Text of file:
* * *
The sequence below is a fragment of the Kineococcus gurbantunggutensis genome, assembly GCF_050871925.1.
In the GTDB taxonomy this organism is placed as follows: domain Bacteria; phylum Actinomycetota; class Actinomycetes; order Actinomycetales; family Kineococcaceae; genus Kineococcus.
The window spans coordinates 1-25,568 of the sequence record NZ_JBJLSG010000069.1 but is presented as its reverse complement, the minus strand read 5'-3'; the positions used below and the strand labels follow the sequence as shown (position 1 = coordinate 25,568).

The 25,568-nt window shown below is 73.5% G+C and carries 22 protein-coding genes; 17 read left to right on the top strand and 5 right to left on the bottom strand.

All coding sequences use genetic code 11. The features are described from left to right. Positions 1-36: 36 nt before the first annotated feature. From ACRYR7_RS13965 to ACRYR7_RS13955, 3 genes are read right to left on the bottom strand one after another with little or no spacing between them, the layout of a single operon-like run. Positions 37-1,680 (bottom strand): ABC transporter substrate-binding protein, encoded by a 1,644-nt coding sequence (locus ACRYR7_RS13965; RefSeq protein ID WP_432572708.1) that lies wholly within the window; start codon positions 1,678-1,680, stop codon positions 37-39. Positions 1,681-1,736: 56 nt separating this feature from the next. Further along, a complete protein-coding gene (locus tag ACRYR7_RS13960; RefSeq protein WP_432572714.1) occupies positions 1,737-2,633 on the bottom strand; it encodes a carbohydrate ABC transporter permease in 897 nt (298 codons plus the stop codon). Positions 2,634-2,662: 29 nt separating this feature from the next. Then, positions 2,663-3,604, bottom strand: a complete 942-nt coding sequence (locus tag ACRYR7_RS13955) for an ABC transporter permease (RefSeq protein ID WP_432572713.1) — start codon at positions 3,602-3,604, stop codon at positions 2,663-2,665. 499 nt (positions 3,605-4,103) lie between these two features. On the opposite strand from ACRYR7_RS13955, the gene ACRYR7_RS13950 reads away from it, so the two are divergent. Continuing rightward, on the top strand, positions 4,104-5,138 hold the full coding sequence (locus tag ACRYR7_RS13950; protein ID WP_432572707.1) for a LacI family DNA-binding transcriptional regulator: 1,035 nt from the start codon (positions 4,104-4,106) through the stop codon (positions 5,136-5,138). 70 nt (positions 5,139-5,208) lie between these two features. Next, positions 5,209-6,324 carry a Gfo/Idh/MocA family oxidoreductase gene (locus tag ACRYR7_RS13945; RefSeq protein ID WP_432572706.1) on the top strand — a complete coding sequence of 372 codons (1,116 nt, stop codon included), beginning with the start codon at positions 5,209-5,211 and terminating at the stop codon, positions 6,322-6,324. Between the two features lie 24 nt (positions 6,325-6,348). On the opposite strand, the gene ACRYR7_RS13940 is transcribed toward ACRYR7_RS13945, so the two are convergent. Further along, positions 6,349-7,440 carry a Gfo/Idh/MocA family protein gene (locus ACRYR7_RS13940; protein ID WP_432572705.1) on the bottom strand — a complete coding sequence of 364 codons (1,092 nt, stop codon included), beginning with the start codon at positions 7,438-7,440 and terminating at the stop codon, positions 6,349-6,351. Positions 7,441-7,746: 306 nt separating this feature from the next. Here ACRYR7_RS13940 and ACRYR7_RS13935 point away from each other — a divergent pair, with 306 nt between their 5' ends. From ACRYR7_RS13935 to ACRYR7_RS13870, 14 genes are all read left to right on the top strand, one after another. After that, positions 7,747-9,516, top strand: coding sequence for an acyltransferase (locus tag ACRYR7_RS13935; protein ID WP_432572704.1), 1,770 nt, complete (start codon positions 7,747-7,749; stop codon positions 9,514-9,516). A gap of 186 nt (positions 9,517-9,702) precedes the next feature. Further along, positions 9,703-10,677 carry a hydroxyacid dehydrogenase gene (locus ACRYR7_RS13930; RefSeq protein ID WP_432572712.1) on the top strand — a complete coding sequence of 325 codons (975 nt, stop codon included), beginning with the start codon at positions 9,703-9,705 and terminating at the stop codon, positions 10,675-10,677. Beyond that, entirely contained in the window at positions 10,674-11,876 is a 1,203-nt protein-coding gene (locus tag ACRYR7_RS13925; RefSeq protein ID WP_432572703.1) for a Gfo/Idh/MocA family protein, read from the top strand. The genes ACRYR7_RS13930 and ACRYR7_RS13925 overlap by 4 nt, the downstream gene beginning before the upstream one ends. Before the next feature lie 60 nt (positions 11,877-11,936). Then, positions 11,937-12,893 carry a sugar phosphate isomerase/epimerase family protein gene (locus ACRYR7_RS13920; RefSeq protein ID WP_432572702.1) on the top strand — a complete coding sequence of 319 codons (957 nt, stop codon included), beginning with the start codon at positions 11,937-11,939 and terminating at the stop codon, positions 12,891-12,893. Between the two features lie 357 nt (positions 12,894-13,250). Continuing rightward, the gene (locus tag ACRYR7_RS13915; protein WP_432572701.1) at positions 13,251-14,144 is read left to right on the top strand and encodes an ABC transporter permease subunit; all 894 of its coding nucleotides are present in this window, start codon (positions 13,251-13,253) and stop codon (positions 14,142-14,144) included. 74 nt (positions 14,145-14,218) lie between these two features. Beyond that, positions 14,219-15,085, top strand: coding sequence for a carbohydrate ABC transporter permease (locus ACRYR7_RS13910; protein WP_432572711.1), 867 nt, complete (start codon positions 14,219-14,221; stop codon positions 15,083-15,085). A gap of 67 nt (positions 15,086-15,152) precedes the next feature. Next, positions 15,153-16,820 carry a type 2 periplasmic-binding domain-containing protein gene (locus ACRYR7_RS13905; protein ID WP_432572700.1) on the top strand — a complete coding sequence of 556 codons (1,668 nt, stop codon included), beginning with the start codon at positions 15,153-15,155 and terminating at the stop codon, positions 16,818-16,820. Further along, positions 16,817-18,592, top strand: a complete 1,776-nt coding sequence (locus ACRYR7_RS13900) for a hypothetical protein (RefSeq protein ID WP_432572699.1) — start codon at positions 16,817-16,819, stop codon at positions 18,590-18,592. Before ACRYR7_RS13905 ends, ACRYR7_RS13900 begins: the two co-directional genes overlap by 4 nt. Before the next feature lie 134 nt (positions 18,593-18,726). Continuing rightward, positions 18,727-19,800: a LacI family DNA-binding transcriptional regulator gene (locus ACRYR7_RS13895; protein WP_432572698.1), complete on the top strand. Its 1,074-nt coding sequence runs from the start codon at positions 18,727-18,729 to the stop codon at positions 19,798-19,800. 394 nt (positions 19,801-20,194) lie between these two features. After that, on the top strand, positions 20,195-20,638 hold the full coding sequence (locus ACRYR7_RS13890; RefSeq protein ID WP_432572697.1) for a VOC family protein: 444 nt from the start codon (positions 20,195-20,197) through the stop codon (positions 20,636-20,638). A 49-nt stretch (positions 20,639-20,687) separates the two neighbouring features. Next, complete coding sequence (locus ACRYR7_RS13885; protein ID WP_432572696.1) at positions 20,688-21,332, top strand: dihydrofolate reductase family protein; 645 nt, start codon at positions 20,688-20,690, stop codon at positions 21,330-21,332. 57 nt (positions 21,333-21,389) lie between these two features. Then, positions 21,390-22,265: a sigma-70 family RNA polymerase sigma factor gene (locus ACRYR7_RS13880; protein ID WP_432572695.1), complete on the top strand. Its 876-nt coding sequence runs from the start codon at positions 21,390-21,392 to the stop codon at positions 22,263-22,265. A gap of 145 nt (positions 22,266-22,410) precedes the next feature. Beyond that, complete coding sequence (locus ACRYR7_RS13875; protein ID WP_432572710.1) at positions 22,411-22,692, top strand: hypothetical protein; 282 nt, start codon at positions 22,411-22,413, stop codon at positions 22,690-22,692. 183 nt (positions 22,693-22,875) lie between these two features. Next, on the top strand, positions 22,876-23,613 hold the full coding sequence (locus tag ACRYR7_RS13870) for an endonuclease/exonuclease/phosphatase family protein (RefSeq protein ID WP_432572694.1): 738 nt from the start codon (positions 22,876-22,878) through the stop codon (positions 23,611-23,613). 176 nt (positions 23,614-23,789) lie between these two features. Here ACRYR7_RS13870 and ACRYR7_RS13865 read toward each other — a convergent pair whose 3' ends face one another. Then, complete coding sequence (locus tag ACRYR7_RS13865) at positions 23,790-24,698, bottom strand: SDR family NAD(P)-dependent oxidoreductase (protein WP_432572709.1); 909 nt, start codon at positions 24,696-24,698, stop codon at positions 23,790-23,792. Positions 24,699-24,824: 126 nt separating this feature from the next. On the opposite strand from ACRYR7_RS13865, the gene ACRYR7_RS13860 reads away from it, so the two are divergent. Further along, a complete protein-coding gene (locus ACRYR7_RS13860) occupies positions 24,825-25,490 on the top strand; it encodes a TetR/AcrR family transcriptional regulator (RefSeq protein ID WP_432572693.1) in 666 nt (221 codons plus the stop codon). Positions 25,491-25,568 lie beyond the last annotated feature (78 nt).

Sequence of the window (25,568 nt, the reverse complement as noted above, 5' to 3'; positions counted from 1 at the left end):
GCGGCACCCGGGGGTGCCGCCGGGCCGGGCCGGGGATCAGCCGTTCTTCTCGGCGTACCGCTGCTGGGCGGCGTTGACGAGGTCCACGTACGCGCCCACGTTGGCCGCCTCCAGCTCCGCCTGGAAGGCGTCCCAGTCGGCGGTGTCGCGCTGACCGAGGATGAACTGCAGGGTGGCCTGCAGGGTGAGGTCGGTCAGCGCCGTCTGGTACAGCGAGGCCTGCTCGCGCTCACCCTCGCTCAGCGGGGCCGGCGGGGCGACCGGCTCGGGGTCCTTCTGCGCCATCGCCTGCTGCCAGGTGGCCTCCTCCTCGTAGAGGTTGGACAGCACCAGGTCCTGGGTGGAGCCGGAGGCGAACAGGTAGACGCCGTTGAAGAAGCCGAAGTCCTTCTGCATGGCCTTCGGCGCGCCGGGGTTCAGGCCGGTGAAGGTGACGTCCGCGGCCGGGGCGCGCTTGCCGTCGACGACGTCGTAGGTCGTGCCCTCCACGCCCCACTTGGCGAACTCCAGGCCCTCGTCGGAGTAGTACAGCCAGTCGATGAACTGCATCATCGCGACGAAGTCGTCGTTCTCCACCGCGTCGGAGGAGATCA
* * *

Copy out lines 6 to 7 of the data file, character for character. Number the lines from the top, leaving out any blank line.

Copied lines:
Sequence of the window (25,568 nt, the reverse complement as noted above, 5' to 3'; positions counted from 1 at the left end):
GCGGCACCCGGGGGTGCCGCCGGGCCGGGCCGGGGATCAGCCGTTCTTCTCGGCGTACCGCTGCTGGGCGGCGTTGACGAGGTCCACGTACGCGCCCACGTTGGCCGCCTCCAGCTCCGCCTGGAAGGCGTCCCAGTCGGCGGTGTCGCGCTGACCGAGGATGAACTGCAGGGTGGCCTGCAGGGTGAGGTCGGTCAGCGCCGTCTGGTACAGCGAGGCCTGCTCGCGCTCACCCTCGCTCAGCGGGGCCGGCGGGGCGACCGGCTCGGGGTCCTTCTGCGCCATCGCCTGCTGCCAGGTGGCCTCCTCCTCGTAGAGGTTGGACAGCACCAGGTCCTGGGTGGAGCCGGAGGCGAACAGGTAGACGCCGTTGAAGAAGCCGAAGTCCTTCTGCATGGCCTTCGGCGCGCCGGGGTTCAGGCCGGTGAAGGTGACGTCCGCGGCCGGGGCGCGCTTGCCGTCGACGACGTCGTAGGTCGTGCCCTCCACGCCCCACTTGGCGAACTCCAGGCCCTCGTCGGAGTAGTACAGCCAGTCGATGAACTGCATCATCGCGACGAAGTCGTCGTTCTCCACCGCGTCGGAGGAGATCA